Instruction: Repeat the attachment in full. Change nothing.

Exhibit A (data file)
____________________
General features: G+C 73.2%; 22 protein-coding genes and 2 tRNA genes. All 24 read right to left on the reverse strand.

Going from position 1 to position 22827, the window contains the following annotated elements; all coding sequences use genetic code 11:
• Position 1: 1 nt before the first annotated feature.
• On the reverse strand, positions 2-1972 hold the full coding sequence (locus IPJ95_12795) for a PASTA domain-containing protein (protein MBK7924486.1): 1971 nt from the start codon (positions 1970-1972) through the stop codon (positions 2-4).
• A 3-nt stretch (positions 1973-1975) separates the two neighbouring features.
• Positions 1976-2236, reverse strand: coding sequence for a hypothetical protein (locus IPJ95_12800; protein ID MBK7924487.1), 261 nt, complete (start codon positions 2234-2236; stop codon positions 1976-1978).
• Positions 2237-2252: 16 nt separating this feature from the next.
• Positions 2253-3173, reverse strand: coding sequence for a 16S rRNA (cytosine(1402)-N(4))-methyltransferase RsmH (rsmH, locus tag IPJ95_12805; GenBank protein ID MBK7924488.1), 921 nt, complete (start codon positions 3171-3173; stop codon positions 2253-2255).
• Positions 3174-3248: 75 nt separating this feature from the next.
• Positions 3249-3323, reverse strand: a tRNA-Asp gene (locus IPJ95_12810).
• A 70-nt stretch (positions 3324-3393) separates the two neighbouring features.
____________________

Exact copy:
General features: G+C 73.2%; 22 protein-coding genes and 2 tRNA genes. All 24 read right to left on the reverse strand.

Going from position 1 to position 22827, the window contains the following annotated elements; all coding sequences use genetic code 11:
• Position 1: 1 nt before the first annotated feature.
• On the reverse strand, positions 2-1972 hold the full coding sequence (locus IPJ95_12795) for a PASTA domain-containing protein (protein MBK7924486.1): 1971 nt from the start codon (positions 1970-1972) through the stop codon (positions 2-4).
• A 3-nt stretch (positions 1973-1975) separates the two neighbouring features.
• Positions 1976-2236, reverse strand: coding sequence for a hypothetical protein (locus IPJ95_12800; protein ID MBK7924487.1), 261 nt, complete (start codon positions 2234-2236; stop codon positions 1976-1978).
• Positions 2237-2252: 16 nt separating this feature from the next.
• Positions 2253-3173, reverse strand: coding sequence for a 16S rRNA (cytosine(1402)-N(4))-methyltransferase RsmH (rsmH, locus tag IPJ95_12805; GenBank protein ID MBK7924488.1), 921 nt, complete (start codon positions 3171-3173; stop codon positions 2253-2255).
• Positions 3174-3248: 75 nt separating this feature from the next.
• Positions 3249-3323, reverse strand: a tRNA-Asp gene (locus IPJ95_12810).
• A 70-nt stretch (positions 3324-3393) separates the two neighbouring features.